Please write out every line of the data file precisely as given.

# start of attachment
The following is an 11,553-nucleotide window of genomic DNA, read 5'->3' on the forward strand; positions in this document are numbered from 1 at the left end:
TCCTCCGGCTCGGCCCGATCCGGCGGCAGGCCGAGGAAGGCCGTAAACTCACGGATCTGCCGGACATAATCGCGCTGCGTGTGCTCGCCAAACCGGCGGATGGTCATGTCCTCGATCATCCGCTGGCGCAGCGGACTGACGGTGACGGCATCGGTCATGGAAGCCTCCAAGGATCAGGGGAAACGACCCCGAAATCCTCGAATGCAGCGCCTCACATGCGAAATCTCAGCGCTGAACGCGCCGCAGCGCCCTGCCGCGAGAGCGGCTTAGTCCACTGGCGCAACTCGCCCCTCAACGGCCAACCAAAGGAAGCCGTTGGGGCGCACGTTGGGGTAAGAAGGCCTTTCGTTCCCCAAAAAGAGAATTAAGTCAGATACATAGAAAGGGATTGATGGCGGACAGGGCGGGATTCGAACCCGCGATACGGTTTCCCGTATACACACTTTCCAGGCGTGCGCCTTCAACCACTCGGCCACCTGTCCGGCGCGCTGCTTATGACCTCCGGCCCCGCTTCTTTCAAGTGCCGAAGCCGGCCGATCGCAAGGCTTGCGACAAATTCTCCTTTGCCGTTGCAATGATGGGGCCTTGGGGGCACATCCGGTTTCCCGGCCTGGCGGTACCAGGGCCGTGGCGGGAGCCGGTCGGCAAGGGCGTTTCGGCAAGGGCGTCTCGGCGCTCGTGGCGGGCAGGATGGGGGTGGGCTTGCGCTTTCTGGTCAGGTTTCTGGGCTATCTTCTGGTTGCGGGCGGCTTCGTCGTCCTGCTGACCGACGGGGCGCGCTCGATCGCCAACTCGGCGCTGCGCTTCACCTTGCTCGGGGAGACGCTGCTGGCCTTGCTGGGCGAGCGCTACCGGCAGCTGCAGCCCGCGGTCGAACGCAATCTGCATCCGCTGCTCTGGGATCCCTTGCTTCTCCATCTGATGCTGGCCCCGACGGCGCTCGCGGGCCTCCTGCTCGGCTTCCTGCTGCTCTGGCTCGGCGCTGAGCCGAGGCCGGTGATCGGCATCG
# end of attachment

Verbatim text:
The following is an 11,553-nucleotide window of genomic DNA, read 5'->3' on the forward strand; positions in this document are numbered from 1 at the left end:
TCCTCCGGCTCGGCCCGATCCGGCGGCAGGCCGAGGAAGGCCGTAAACTCACGGATCTGCCGGACATAATCGCGCTGCGTGTGCTCGCCAAACCGGCGGATGGTCATGTCCTCGATCATCCGCTGGCGCAGCGGACTGACGGTGACGGCATCGGTCATGGAAGCCTCCAAGGATCAGGGGAAACGACCCCGAAATCCTCGAATGCAGCGCCTCACATGCGAAATCTCAGCGCTGAACGCGCCGCAGCGCCCTGCCGCGAGAGCGGCTTAGTCCACTGGCGCAACTCGCCCCTCAACGGCCAACCAAAGGAAGCCGTTGGGGCGCACGTTGGGGTAAGAAGGCCTTTCGTTCCCCAAAAAGAGAATTAAGTCAGATACATAGAAAGGGATTGATGGCGGACAGGGCGGGATTCGAACCCGCGATACGGTTTCCCGTATACACACTTTCCAGGCGTGCGCCTTCAACCACTCGGCCACCTGTCCGGCGCGCTGCTTATGACCTCCGGCCCCGCTTCTTTCAAGTGCCGAAGCCGGCCGATCGCAAGGCTTGCGACAAATTCTCCTTTGCCGTTGCAATGATGGGGCCTTGGGGGCACATCCGGTTTCCCGGCCTGGCGGTACCAGGGCCGTGGCGGGAGCCGGTCGGCAAGGGCGTTTCGGCAAGGGCGTCTCGGCGCTCGTGGCGGGCAGGATGGGGGTGGGCTTGCGCTTTCTGGTCAGGTTTCTGGGCTATCTTCTGGTTGCGGGCGGCTTCGTCGTCCTGCTGACCGACGGGGCGCGCTCGATCGCCAACTCGGCGCTGCGCTTCACCTTGCTCGGGGAGACGCTGCTGGCCTTGCTGGGCGAGCGCTACCGGCAGCTGCAGCCCGCGGTCGAACGCAATCTGCATCCGCTGCTCTGGGATCCCTTGCTTCTCCATCTGATGCTGGCCCCGACGGCGCTCGCGGGCCTCCTGCTCGGCTTCCTGCTGCTCTGGCTCGGCGCTGAGCCGAGGCCGGTGATCGGCATCG